We dove with Great Lakes Dive Charters out of Alpena and I would recommend this dive op. The boat is different than many people may be used to, but, once you learn the system you can easily get on and off this boat. One nice thing – the things I brought aboard that I wanted to stay dry, did stay dry. Bonus in my book. Also, the people who manage the dive day is just as important as the boat. Frank’s hospitality and professionalism was incredible and made for a pleasant day on the lake for sure. One nice thing about the dive op – they have agreements with local businesses in Alpena. We received discount pricing on a nearby hotel and each of us received 10% off our dinner at a very good restaurant.

    Follow-up: Brrrrrrfunckle COLD!!!

    Actually, temps were in the low to mid-40s on most the wrecks. I haven’t played with my computer yet to see exactly where in the 40s.

    I wanted to dive the Alpena wrecks because of my own family history in Alpena. I spent my childhood summers on Long Lake. Great memories. Vis was exceptional on all but that last dive (due to algea bloom). I would say easily 50′ or more.

  5. snagel says:

    Original Posty by Crosseyed95 on ScubaToys (8/9/09)

    Bay of Green Bay

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    Dove the Hackley today in the Bay of Green Bay. Visibility on the bottom was 50+ feet. I have never seen it this clear even in the spring. On a normal year you will have maybe 5′ of vis in August. Bottom temp was 40 deg which still puts it colder than normal.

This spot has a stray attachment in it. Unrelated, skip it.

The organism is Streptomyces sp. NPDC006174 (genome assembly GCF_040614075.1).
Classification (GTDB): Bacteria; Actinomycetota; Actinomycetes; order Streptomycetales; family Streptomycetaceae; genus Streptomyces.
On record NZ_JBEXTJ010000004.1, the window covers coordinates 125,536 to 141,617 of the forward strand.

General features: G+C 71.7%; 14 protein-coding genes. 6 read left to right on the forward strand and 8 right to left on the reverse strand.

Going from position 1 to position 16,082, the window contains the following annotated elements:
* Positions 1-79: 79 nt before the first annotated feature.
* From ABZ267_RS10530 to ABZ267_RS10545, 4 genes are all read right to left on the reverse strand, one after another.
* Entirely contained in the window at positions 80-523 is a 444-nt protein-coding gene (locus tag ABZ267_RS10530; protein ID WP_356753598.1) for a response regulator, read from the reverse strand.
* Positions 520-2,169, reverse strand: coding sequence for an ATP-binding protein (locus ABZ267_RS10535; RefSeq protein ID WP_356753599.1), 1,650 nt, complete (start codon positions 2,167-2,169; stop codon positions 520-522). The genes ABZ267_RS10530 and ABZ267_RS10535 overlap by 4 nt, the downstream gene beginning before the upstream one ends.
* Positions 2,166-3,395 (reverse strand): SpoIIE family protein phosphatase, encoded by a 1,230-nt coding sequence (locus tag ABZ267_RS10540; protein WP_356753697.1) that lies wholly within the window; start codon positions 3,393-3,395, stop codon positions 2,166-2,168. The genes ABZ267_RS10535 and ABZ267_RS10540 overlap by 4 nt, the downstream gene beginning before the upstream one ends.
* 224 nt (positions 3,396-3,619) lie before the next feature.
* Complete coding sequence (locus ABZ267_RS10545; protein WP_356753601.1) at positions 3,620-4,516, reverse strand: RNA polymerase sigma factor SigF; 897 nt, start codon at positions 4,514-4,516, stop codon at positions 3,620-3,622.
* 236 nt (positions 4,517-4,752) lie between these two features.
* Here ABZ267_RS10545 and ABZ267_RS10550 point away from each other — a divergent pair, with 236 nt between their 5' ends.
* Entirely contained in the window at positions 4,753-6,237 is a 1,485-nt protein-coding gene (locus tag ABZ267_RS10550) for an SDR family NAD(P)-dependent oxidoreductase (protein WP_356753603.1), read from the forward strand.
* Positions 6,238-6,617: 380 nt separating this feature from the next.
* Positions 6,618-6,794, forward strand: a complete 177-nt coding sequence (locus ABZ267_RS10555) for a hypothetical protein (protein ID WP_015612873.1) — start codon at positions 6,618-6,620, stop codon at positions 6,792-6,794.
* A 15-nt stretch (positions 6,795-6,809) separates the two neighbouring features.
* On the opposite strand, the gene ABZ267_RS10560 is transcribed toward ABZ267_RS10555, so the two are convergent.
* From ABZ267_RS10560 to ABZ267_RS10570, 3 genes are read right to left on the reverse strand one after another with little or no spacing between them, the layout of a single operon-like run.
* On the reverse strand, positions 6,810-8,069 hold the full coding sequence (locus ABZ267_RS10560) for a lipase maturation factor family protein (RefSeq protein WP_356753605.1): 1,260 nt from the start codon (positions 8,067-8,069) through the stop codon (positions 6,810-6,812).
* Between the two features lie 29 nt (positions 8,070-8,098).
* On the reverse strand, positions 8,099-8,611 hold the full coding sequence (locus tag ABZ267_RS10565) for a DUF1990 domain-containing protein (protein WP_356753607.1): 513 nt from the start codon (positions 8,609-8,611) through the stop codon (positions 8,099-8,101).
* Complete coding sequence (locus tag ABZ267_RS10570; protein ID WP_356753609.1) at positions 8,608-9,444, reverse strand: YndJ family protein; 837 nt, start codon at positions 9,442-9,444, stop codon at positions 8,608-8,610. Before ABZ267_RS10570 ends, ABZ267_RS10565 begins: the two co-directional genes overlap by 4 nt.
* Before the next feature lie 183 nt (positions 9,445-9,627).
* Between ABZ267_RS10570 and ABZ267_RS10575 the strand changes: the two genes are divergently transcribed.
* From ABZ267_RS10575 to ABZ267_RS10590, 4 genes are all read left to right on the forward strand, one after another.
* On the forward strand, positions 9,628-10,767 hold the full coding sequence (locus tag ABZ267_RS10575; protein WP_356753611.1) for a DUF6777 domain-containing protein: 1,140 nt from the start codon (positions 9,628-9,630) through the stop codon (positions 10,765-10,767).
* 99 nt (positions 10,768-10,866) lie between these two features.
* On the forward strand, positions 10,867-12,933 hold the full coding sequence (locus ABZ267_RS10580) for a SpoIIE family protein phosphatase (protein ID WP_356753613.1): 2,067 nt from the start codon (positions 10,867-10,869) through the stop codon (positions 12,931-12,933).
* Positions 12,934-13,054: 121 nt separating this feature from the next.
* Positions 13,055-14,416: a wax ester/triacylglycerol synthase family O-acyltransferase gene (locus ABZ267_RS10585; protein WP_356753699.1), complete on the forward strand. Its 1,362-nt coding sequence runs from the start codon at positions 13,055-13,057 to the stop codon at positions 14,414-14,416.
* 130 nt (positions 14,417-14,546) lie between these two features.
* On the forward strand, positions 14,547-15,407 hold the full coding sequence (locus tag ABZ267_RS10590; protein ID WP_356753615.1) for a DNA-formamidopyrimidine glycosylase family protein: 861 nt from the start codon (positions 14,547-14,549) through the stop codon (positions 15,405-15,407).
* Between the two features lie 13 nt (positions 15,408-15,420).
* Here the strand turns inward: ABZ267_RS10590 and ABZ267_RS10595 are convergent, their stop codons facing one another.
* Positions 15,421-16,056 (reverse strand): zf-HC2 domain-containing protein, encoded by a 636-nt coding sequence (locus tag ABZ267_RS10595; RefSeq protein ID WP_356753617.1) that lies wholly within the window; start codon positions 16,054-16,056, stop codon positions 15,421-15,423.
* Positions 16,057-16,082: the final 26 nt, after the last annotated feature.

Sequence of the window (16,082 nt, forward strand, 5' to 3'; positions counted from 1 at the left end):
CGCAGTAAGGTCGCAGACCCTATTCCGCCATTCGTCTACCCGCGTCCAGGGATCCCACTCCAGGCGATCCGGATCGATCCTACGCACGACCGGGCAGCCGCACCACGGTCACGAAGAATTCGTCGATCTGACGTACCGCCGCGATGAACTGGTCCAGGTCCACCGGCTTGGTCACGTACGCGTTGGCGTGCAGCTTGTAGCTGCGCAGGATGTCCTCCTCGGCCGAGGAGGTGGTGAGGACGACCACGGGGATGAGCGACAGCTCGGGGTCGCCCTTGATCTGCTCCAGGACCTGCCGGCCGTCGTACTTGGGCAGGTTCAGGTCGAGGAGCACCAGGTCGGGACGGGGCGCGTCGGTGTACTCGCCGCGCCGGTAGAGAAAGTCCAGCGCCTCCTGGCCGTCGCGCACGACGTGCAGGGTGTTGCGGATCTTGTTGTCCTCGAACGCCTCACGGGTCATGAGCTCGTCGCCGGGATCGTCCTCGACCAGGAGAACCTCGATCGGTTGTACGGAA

Thermal cline was at 33′ with no noticible 2nd thermal cline. Visibility at the surface was maybe 6′ with tons of particulates. Literally had plants floating by. (course you don’t dive the surface water but I haven’t seen this much crap in the water in several years) Pretty good current on the surface but none on the wreck.

    No algae on the wreck but the zebra muscles were pretty thick. Measured one spot and they were just over 8 inches thick.

    We spent 2 hours on the surface and then did a repeat dive. Visibility had dropped to 40′ which is still amazing.

    crosseyed95

  6. snagel says:

    Original Post by MichiJim on ScubaToys (6/19/09)

    I was out with the Deep Six (www.deepsixscuba.com) last weekend. We dove the Byron and Advance Saturday. Lake Michigan was glass flat. Surface temps were low 50’s, bottom temps we’re like 41. On the Byron (135 fow) viz was 60-80 feet a little less on the Advance.
    Sunday we dove the Island City and had Simular conditions and then we headed south to the Carferry Milwaukee. Down towards the Milwaukee the lake kicked up a little, but not bad. The viz was not as good either. Still decent though at around 30-40.
    It’s shaping up to be a great year on Lake Michigan. The viz is much better this year. Cold is the nature of the beast and I can deal with that. As long as it stays liquid, I’m good to go.LOL

  7. admin says:

    Original Post by BuzzF117 on ScubaToys (6/5/09)

    Dove the wreck Straights of Mackinaw on May 24th and water temp on the deck of the wreck was 46 degrees with about 50 ft of viz. It was a great dive and I would have done the second if the air temp would have been in the 80’s but when I couldn’t stop shivering I thought it best to get dried off and start warming up.

  8. admin says:

    Lake Michigan Conditions
    Original Post by Former45yroldnewbie on Scubatoys (5/26/09)

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    Hey everyone. Just wanted to pass along some recent reports from the wrecks near Chicago. For the last 3 weeks vis has been as good as 100ft and as bad as 80ft. Temps range from 48-50 surface to ~41 @ 80Fft. Seas have been flat up to 2-3′ waves.

    While I have not gone yet (waiting for warmer temps!) these reports are direct from the charter captain.

    Just thought I’d pass along….